Facebook has never really been about being useful to people – it’s always been a marketer’s wet-dream, getting people to voluntarily enter information about themselves, as well as about their interests, social connections, preferences, brands, and so on. The ‘social network’ thing was effectively a mechanism to make things work better for advertisers and marketers – it drew people in, it made them happy to give up their data, and their ‘reward’ was to connect with other people.
In the case of Cambridge Analytica, they appear to have taken the submitted data and linked profiles (as well as the ‘friends of friends’ profiles, which is pretty dodgy as they didn’t consent to it themselves, but again, I’m pretty sure that was part of Facebook’s allowances at the time) and then made use of that data for their own uses. Which isn’t – or at least shouldn’t be – Facebook’s problem. Supposedly the data from Facebook ‘wasn’t meant to be shared with others’, but that’s pretty tricky to word. If a vendor has sold me something (regardless of whether that product is data, goods, services, or whatever) and I’ve paid for it, then it’s mine to with as I will. It’s no longer the vendor’s responsibility. Otherwise we’re saying “I bought a car and drove it at people, it’s the vendor’s fault, they shouldn’t have sold it to me“, which is frankly fucking ridiculous.
There’ll be a lot more of these ‘stories’ to come out now, from any number of different data providers/handlers. Now Facebook are in the media’s gunsights, they’re going to have a tough time getting out of it. (And bearing in mind the ubiquity of Facebook logins on other sites for things like commenting, etc., it’s going to be quite the shitshow, I suspect)
All told, though, it’s just utterly unsurprising – except for the apparent shock of so many people who seemed to think that Facebook was some kind of benevolent ‘let the world stay in touch’ thing, with no cynical over-arching purpose, budget, plan, or activities.
As usual, I did absolutely sod-all for Valentine’s Day. (A revelation that comes as no shock at all to anyone who knows me)
However, I am glad it’s over and done with. To me, it’s the end of the really useless marketing cobblers for a while, all the materialistic shite about presents, cards, gifts and the like. Sure, there’ll still be useless marketing cobblers about other stuff – Easter, Holidays, Hallowe’en and whatever, but at least that’s all at a greatly reduced level than the shite that goes around the Festering Season and Valentines.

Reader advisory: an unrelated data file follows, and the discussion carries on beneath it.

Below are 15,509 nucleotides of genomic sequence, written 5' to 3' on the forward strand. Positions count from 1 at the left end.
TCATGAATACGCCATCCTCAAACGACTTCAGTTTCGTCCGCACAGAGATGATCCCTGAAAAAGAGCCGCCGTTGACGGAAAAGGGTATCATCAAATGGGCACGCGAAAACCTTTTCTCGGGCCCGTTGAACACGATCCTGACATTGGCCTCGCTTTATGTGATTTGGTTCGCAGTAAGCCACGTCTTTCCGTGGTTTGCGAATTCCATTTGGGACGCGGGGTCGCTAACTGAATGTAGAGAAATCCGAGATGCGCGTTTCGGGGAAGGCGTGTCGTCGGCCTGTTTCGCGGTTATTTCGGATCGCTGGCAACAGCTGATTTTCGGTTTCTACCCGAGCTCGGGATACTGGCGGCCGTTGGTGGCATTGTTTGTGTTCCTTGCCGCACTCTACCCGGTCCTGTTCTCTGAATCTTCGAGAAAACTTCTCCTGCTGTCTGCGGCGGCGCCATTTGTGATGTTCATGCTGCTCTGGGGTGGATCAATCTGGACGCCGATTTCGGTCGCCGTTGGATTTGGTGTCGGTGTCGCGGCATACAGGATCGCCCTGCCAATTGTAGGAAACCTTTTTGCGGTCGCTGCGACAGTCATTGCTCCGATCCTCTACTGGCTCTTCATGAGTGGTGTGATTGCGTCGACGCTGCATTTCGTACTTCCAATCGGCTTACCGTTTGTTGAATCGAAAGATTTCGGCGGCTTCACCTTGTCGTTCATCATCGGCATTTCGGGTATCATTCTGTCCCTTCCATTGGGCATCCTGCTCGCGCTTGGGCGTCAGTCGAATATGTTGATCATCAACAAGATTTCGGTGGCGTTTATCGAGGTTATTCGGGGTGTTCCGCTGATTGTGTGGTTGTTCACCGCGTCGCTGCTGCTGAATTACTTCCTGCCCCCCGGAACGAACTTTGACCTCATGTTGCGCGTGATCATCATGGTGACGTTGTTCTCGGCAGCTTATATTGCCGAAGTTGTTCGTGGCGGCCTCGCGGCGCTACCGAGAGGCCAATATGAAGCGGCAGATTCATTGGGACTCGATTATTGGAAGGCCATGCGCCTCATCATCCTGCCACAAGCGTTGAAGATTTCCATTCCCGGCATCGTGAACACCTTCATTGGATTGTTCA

Onwards and upwards, and all that piss.
When I moved to the current place, I got a new phone number – not surprising, as I was in a new area, and a new (to me) house. As always, I registered that number with TPS and so on, and made sure it was ex-directory. I usually only use landline phones for broadband purposes – although it turns out I also use it here for some calls, as the mobile coverage inside the house is shockingly bad. So I have a phone landline, and a phone connected to it.
Unbeknownst to me, the number I got had obviously been owned by someone else before me, and that person was the type of fucking moron who’d sign up for all kinds of promotions, and ran up all kinds of debts. So right from Day One I was getting a couple of calls a week looking for the previous occupant. (Well, the previous owner of that phone number – it wasn’t a name connected to the house at all) And because they were for a previous person, it turns out that TPS doesn’t really apply. (Which is an interesting, and fucking annoying, loophole)
Even so, I re-registered with TPS, and put a spam-calls block on the line. (Which was absolutely useless, and so came off again) It was only a couple of calls a week, and usually while I was out at work. *shrug*
Over the last two years though, it got worse. The phone’s call log would get filled up in the course of a week, all with “Number Withheld” and “International” numbers, along with the ones who didn’t conceal their numbers, who left messages and blocked up everything else. I used a couple of other number-blocking services, none of which did much good. Hell, if I were cynical I’d say they were the ones who sold the number on and spread it ever further. Not that I’ll ever know for sure, one way or the other.
Late last year, the situation was ridiculous. We’d gone from a couple of calls a week right up to filling the phone’s call log every day. Nothing was working to prevent the calls, and it was just getting stupid.
So I bit the bullet, and changed my phone number. I explained to BT why I was doing it – in the hope that they now blacklist that number completely (although I doubt it, they’ll just have farmed it off on some other unsuspecting sap) – and got a new number allocated to me. Same set-up, it’s ex-d, and registered with TPS.
The big difference though, is that in the three months since I got it changed, I haven’t received a single solitary spam call. My phone call log stays blank (as I said, I don’t use it that often) and it’s lovely.
Sometimes these extreme measures are the ones we need to take. I wish I’d done this one two years ago…